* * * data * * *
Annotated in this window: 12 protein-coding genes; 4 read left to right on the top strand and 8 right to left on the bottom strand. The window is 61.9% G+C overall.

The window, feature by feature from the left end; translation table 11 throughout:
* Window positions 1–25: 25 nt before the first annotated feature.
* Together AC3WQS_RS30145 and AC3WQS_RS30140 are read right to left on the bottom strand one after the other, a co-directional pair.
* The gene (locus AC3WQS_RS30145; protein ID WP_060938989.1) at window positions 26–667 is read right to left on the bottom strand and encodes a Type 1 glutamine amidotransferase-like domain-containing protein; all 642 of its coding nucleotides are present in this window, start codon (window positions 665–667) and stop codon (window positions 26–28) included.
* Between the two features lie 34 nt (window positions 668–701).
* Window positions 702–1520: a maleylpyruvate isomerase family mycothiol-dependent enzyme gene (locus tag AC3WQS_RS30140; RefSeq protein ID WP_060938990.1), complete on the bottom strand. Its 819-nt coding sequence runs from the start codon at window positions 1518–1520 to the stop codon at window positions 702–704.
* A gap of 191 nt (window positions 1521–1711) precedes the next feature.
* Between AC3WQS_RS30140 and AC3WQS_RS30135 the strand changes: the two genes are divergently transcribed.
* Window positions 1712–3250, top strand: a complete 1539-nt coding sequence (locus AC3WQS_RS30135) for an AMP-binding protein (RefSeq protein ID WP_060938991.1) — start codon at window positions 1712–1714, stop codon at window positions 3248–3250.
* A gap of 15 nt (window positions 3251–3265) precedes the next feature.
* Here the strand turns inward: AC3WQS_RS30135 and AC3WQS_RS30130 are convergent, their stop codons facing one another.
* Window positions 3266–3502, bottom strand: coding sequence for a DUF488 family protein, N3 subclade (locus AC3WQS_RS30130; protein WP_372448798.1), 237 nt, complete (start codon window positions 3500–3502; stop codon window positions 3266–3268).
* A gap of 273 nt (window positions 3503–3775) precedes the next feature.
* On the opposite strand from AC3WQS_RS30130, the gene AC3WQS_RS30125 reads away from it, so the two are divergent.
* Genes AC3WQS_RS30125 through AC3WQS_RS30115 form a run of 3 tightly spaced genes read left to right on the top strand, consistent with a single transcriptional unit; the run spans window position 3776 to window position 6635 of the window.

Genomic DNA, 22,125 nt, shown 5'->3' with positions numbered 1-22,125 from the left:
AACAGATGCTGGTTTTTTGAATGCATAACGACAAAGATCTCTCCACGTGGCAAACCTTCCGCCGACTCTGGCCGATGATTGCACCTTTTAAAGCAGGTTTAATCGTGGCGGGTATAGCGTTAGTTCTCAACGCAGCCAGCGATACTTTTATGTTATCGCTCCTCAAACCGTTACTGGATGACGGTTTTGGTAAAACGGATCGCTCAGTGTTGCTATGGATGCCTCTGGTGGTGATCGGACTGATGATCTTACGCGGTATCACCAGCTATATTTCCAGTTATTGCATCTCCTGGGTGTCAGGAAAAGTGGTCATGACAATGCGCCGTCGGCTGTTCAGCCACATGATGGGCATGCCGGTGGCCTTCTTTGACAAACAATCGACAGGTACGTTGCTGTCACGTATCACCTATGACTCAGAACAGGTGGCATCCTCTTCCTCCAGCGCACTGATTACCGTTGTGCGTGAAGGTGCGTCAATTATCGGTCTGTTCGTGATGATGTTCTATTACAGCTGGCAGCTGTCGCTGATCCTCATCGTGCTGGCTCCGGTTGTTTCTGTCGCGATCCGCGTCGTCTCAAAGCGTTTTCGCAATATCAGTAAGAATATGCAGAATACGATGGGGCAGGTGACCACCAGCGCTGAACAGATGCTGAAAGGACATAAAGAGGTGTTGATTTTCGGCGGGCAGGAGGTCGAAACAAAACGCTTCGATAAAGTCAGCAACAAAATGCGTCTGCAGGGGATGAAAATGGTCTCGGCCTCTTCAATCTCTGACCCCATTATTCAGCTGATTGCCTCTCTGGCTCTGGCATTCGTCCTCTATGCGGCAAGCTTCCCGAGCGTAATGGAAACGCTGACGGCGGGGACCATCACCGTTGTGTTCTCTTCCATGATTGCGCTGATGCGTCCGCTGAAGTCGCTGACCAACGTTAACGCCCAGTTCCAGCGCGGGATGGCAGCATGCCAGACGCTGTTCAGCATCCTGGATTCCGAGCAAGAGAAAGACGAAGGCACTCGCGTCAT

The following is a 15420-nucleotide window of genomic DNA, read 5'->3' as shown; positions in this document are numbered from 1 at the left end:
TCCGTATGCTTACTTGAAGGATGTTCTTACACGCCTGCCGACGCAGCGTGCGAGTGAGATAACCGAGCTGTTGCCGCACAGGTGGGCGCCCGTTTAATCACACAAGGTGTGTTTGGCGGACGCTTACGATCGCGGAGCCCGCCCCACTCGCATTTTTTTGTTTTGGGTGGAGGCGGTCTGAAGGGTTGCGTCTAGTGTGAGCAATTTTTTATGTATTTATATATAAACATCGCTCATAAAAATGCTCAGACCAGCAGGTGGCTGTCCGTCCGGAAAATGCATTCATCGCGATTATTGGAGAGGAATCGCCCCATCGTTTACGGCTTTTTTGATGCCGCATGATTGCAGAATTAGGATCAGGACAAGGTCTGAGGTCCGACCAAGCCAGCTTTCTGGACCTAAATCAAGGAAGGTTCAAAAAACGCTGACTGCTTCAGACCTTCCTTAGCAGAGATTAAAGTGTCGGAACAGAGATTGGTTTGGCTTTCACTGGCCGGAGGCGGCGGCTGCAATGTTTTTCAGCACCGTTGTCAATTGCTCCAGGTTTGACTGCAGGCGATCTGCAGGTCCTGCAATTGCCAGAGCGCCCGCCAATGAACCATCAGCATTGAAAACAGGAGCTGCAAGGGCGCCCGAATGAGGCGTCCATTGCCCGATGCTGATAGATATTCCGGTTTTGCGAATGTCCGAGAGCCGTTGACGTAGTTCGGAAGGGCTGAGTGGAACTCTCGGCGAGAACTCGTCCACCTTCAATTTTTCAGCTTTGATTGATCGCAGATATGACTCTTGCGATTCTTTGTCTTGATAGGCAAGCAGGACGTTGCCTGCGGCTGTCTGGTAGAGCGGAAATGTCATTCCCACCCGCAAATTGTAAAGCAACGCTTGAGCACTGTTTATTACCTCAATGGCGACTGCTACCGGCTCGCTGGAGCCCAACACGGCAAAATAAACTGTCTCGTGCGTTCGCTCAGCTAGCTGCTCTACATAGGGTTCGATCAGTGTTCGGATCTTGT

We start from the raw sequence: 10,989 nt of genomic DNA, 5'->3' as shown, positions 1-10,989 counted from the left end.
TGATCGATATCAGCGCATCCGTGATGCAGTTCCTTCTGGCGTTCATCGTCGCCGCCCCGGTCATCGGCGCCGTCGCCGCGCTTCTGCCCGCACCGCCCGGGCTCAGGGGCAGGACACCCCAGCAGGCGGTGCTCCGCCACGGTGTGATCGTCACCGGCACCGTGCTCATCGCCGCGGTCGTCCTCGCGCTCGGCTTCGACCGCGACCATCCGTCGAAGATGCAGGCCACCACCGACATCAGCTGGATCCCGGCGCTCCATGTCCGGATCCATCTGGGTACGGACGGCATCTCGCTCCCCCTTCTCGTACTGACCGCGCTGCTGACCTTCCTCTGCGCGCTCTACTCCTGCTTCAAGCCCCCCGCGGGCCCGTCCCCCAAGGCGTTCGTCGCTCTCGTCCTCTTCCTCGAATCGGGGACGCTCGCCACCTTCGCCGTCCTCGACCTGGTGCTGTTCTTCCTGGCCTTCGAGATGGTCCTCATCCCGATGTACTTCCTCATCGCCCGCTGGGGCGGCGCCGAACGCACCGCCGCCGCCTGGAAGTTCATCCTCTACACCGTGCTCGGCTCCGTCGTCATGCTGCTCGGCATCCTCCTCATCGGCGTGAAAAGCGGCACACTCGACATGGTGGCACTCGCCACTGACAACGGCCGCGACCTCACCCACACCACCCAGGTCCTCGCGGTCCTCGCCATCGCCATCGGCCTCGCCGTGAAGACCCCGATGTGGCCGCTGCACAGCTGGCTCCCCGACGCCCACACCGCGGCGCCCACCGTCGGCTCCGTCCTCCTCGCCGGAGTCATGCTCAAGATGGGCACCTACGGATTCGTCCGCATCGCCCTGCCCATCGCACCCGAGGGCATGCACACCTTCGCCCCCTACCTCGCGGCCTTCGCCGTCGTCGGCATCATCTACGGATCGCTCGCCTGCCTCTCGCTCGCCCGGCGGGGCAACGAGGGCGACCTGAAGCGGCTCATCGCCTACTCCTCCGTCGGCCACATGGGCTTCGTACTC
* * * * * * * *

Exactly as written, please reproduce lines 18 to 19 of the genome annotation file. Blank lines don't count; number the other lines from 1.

AACAGATGCTGGTTTTTTGAATGCATAACGACAAAGATCTCTCCACGTGGCAAACCTTCCGCCGACTCTGGCCGATGATTGCACCTTTTAAAGCAGGTTTAATCGTGGCGGGTATAGCGTTAGTTCTCAACGCAGCCAGCGATACTTTTATGTTATCGCTCCTCAAACCGTTACTGGATGACGGTTTTGGTAAAACGGATCGCTCAGTGTTGCTATGGATGCCTCTGGTGGTGATCGGACTGATGATCTTACGCGGTATCACCAGCTATATTTCCAGTTATTGCATCTCCTGGGTGTCAGGAAAAGTGGTCATGACAATGCGCCGTCGGCTGTTCAGCCACATGATGGGCATGCCGGTGGCCTTCTTTGACAAACAATCGACAGGTACGTTGCTGTCACGTATCACCTATGACTCAGAACAGGTGGCATCCTCTTCCTCCAGCGCACTGATTACCGTTGTGCGTGAAGGTGCGTCAATTATCGGTCTGTTCGTGATGATGTTCTATTACAGCTGGCAGCTGTCGCTGATCCTCATCGTGCTGGCTCCGGTTGTTTCTGTCGCGATCCGCGTCGTCTCAAAGCGTTTTCGCAATATCAGTAAGAATATGCAGAATACGATGGGGCAGGTGACCACCAGCGCTGAACAGATGCTGAAAGGACATAAAGAGGTGTTGATTTTCGGCGGGCAGGAGGTCGAAACAAAACGCTTCGATAAAGTCAGCAACAAAATGCGTCTGCAGGGGATGAAAATGGTCTCGGCCTCTTCAATCTCTGACCCCATTATTCAGCTGATTGCCTCTCTGGCTCTGGCATTCGTCCTCTATGCGGCAAGCTTCCCGAGCGTAATGGAAACGCTGACGGCGGGGACCATCACCGTTGTGTTCTCTTCCATGATTGCGCTGATGCGTCCGCTGAAGTCGCTGACCAACGTTAACGCCCAGTTCCAGCGCGGGATGGCAGCATGCCAGACGCTGTTCAGCATCCTGGATTCCGAGCAAGAGAAAGACGAAGGCACTCGCGTCAT

The following is a 15420-nucleotide window of genomic DNA, read 5'->3' as shown; positions in this document are numbered from 1 at the left end: